Four trenches (Trenches A-D) were explored across the Yasutomi fault (a strand of the Yamasaki fault system) to date recent past faultings. Trench A was 3 m deep and 28 m long across the fault (Upper in Fig. 3 and Fig. 4), and the additional excavation was made down to 5 m deep (Fig. 5) from the western wall of trench A. The sizes of other tenches are similar to that of trench A. Since this site was being developed after this trenching for the building lot of a factory, many pieces of important geological evidence were gradually exposed with progress of the construction. This enabled us to make a further detailed geological and geomorphological study of the Yasutomi fault. The results are summarized as follows : 1) Yasutomi fault, which has been considered to be predominantly left-slip active one estimated from tectonic morphologies, was geologically confirmed that this had dislocated with predominantly lateral-slip component at least since a few tens of thousand years. 2) Widely sheared zones appeared along the north side of the active trace do not accompany any tectonic features. Therefore, this straightly trending depressional zone is to be recognized as a fault-line valley. A new fault was originated along the southern rim of pre-existed weak zone probably since the late Quaternary. 3) The valley-filling deposits are disturbed at the lower part of the trench but not at the upper part this suggests that the fault has not moved since the deposition of the upper horizon although small earthquakes have been reported to occur frequently around the fault. Sense and amount of vertical offset, drugged structure and other fault features vary laterally along this, as common in high angle strike-slip fault. 4) The latest displacement occurred between late 7 th and 12 th Centuries, probably associated with the 868 Harima Earthquake (M=7.1). Two more faultings were also inferred from C-14 dates of disturbed and undisturbed strata within a deformed zone of the fault, although they are less reliable. The recurrence interval of earthquakes as large as the 868 event is estimated to be at least 1000 or possibly a few thousand years along this strand of the Yamasaki fault system.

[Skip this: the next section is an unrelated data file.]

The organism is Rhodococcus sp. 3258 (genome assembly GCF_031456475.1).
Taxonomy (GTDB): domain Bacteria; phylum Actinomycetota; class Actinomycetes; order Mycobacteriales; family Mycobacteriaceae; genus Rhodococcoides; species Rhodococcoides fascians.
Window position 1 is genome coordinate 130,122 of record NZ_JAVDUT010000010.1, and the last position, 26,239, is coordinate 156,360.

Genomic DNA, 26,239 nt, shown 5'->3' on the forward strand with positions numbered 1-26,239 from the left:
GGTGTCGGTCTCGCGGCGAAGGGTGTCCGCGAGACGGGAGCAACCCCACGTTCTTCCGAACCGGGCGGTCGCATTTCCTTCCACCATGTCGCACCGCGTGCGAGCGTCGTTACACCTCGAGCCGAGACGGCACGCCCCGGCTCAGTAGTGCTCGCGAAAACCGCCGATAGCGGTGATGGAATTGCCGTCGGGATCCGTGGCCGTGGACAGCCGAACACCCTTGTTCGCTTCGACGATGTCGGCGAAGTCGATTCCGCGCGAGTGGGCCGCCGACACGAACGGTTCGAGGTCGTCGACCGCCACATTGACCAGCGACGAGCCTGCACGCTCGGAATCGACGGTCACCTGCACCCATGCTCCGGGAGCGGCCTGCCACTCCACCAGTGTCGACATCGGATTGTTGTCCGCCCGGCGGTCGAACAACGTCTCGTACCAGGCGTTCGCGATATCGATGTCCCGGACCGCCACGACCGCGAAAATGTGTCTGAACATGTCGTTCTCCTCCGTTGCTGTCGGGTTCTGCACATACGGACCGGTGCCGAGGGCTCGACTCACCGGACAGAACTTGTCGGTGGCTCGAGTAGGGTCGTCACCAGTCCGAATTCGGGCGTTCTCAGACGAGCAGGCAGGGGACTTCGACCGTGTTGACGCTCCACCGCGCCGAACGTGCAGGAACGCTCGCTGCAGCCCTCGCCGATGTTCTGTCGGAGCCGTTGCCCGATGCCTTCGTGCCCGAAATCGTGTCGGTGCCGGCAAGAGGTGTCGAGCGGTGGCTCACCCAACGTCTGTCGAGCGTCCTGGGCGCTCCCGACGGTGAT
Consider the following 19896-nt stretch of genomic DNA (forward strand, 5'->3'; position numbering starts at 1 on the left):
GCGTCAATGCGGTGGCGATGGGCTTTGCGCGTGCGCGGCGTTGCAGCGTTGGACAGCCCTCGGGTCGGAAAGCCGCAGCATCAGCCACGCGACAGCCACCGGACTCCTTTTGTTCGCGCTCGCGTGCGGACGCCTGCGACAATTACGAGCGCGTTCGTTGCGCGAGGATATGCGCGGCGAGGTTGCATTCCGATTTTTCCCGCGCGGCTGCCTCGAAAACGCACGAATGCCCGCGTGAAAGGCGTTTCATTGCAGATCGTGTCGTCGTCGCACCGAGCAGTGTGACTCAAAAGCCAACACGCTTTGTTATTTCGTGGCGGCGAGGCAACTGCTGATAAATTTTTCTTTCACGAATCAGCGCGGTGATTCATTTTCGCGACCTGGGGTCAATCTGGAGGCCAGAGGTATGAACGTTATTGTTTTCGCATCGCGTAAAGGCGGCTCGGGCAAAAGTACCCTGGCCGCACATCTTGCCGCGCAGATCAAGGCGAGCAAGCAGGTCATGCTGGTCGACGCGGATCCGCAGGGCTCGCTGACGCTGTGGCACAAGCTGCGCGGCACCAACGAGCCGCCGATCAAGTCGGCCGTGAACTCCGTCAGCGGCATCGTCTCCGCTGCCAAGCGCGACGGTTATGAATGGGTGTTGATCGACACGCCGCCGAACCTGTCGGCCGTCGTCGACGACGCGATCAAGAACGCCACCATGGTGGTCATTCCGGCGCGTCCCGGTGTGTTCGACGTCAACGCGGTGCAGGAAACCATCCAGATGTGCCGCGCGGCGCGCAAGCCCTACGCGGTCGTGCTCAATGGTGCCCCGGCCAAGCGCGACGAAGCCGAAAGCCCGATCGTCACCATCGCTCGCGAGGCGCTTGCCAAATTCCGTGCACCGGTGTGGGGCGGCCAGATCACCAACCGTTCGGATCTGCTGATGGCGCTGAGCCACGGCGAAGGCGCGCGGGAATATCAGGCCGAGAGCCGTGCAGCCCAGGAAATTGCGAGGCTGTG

In this part of the article the Cambro-Ordovician stratigraphy is successively described of the 3 N Arc comprizing New Guinea, New Caledonia and New Zealand (1), Australian continent (2), Tasmania (3) and Antarctica (4). In summary it is noted that (1) in the Cambrian period the Adelaide geosyncline extended into the Transantarctic mountains along the Pacific margin, (2) in the Tasman geosyncline to the east volcanism took place in the older Palaeozoic periods, (3) the excellent graptolite zonation is seen in Victoria, while the Ordovician shelly facies is wide spread on Central and Northwest Australia, (4) in Tasmania the Cambrian system is allied to that of Victoria in facies, but the non-graptolite facies is well developed in the Ordovician system, (5) the Tasman geosyncline was strongly deformed by the Devonian Tabberabberan and later orogenies till at length it turned out the folded mountains by the end of the Permo-Triassic age, while the so-called Hokonui or Rangitata orogeny which corresponds to the late Mesozoic Sakawa orogeny in Japan has taken place in New Zealand, and (6) the Cambro-Ordovician faunas of these Southwestern Pacific areas are intimately related to those of Eastern Asia.
A terminal moraine of the Yoshihara glacial stage was considered as the oldest glacial advance in the Matsukawa Kitamata Valley (KOAZE et al. 1974). By trenching the top of the terminal moraine (Figs. 1 and 2), the authors discovered the Aso-4 ash fall and Epm pumice fall in the tephra layer covering the glacial till. The total thickness of the tephra layer overlying the till is 270 cm, and the horizons of the Aso-4 ash fall and the EPm pumice fall are about 245 cm and 175 cm deep from the ground surface respectively (Fig. 3). Both marker tephra were identified by the examination of their petrographic characteristics such as heavy mineral composition and reflaction index of glass, orthopyroxene and hornblende (Table 1 and Fig. 3). According to the inferred age of these marker tephra (MACHIDA et al. 1985, MACHIDA and ARAI 1979), the age of the Yoshihara glacial stage is, at least, before 70, 000 y. B. P.